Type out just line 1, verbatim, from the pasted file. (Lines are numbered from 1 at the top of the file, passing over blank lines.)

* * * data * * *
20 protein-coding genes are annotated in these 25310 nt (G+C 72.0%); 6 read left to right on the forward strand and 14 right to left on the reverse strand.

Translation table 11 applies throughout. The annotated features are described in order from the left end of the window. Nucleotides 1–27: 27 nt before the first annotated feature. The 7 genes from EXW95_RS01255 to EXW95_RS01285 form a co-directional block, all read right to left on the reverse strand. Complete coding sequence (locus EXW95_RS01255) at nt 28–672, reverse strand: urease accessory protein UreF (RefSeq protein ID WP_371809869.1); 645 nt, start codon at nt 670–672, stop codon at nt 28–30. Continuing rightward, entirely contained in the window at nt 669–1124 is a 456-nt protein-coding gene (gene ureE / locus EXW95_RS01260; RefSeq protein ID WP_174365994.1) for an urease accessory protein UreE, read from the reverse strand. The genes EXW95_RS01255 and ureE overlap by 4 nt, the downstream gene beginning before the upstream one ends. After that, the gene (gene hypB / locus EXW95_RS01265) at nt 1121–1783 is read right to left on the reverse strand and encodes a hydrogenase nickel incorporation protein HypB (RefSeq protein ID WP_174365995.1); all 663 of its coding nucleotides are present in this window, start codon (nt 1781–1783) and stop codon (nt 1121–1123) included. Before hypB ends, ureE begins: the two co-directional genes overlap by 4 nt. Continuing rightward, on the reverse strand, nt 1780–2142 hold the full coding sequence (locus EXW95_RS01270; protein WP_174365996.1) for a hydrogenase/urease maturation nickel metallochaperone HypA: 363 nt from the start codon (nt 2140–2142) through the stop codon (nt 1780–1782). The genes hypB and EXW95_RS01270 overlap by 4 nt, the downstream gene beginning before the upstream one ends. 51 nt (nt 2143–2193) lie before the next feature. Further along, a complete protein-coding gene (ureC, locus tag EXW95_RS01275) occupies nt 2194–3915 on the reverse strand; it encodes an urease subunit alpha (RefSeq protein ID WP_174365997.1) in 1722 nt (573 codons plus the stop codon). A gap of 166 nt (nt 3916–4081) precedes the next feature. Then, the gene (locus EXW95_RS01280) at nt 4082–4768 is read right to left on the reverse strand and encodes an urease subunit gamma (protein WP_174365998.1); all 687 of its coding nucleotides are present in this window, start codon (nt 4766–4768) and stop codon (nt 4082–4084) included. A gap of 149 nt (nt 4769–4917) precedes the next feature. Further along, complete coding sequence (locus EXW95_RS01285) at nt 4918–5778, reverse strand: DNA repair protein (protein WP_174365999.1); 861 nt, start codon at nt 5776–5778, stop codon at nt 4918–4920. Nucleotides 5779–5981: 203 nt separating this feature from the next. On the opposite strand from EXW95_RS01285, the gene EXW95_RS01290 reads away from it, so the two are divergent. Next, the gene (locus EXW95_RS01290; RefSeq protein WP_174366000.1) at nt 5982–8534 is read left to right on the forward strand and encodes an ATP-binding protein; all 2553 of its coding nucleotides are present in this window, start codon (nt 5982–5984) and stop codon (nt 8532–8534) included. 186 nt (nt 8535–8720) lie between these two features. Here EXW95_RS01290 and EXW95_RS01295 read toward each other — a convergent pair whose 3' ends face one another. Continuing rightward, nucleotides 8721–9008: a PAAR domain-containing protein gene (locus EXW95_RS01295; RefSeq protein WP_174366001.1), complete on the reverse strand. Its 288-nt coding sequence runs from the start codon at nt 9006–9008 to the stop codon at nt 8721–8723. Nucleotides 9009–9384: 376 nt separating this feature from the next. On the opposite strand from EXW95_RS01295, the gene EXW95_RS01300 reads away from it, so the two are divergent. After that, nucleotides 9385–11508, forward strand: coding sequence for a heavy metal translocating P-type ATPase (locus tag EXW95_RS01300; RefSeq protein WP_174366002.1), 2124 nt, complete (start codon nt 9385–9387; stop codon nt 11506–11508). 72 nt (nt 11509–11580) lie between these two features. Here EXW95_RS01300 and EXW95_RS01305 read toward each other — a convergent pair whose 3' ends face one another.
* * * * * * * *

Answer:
20 protein-coding genes are annotated in these 25310 nt (G+C 72.0%); 6 read left to right on the forward strand and 14 right to left on the reverse strand.